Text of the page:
A. eSpeed's Motion for Reconsideration
eSpeed argues that I should reconsider and vacate the October 25, 2004 Memorandum Opinion and Order because I "misapprehended key facts about patent prosecution practice." (D.I. 530 at 2.) Specifically, eSpeed argues that I misunderstood that the common policy used when filing a divisional application is to submit the original claims of a parent application and then cancel those claims by preliminary amendment. ( Id.) eSpeed also argues that I "misapprehended a key point of law" related to rebutting the presumption that a narrowing amendment surrendered a particular equivalent. ( Id.) Taking the last argument first, it simply asks that I reverse my interpretation of the law. Since I do not believe my legal conclusions or analysis were in error, I decline to reverse them. No further discussion of this point is necessary. See Max's Seafood Café, 176 F.3d at 677 (holding that reconsideration is reserved for clear errors of law).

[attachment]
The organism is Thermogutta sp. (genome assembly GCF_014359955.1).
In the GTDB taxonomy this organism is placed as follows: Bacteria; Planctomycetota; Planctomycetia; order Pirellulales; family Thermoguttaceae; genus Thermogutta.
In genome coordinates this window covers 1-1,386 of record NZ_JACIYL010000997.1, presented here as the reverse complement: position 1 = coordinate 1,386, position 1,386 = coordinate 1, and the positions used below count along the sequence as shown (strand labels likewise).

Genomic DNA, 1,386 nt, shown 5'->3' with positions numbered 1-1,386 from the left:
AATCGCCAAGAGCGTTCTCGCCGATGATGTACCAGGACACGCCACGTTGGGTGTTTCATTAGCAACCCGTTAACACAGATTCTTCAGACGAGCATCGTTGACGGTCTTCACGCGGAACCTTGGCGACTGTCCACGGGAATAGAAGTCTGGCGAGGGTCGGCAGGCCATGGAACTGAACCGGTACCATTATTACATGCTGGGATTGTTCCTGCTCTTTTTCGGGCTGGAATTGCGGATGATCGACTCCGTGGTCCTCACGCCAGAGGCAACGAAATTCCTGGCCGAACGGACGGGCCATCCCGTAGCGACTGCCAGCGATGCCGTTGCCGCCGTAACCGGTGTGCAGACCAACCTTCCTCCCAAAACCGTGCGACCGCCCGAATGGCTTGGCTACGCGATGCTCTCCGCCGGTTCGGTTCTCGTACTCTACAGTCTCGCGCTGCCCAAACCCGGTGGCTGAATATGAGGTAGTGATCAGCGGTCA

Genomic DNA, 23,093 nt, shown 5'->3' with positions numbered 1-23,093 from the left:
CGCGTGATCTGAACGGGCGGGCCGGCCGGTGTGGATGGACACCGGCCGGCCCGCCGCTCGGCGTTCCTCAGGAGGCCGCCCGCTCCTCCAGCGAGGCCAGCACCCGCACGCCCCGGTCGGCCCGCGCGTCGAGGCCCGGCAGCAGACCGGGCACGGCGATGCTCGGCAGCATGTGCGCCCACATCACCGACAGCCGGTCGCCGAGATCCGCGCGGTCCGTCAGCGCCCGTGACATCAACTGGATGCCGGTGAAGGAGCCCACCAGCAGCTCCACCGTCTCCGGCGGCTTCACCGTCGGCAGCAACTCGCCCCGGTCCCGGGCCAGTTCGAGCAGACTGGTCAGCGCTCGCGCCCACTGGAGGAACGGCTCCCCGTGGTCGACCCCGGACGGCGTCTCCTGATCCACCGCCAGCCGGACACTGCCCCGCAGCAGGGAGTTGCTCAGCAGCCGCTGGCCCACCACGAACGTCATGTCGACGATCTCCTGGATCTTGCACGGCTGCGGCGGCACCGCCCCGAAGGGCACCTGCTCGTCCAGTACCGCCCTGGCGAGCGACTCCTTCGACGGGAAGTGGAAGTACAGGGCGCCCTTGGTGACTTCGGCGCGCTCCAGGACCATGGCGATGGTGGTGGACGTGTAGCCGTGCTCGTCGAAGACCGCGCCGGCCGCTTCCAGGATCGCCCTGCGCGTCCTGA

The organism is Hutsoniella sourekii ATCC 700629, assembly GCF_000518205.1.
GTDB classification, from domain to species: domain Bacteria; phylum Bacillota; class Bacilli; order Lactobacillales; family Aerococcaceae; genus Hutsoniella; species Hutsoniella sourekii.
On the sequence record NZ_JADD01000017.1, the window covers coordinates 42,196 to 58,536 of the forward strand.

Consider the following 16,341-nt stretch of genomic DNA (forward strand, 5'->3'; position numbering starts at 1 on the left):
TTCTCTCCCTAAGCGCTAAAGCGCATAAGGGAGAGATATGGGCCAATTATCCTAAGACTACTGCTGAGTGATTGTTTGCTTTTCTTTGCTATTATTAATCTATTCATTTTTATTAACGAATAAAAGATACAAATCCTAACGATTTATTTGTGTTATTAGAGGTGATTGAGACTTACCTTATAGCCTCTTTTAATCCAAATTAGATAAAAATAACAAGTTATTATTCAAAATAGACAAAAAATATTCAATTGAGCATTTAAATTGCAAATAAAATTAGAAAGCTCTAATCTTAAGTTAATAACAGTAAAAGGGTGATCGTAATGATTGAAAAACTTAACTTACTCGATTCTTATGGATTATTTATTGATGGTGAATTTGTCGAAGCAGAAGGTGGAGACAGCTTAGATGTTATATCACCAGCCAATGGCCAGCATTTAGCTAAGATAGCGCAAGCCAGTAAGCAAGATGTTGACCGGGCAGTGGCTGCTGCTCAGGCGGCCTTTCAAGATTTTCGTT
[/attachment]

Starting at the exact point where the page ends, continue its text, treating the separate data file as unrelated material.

With respect to eSpeed's argument about the effect of filing a preliminary amendment, eSpeed asserts that a preliminary amendment is made before any substantive action is taken by the Patent and Trademark Office. ( Id.) eSpeed cites 37 C.F.R. § 1.53(b) to show that it is proper to submit the original claims of a parent application when filing a divisional application. ( Id. at 4.) They then go on to say that, because a continuing application ignores the prosecution history of the parent, it is necessary to add any earlier prosecution through the use of a preliminary amendment, if one wishes to retain such prosecution in the new file. ( Id. at 5.) These assertions, however, are simply beside the point. The question is whether the inventor narrowed his claims. In this case, I have concluded that the answer to that question is yes because the inventor filed amendments to his original claim that restricted the scope of the claim in question.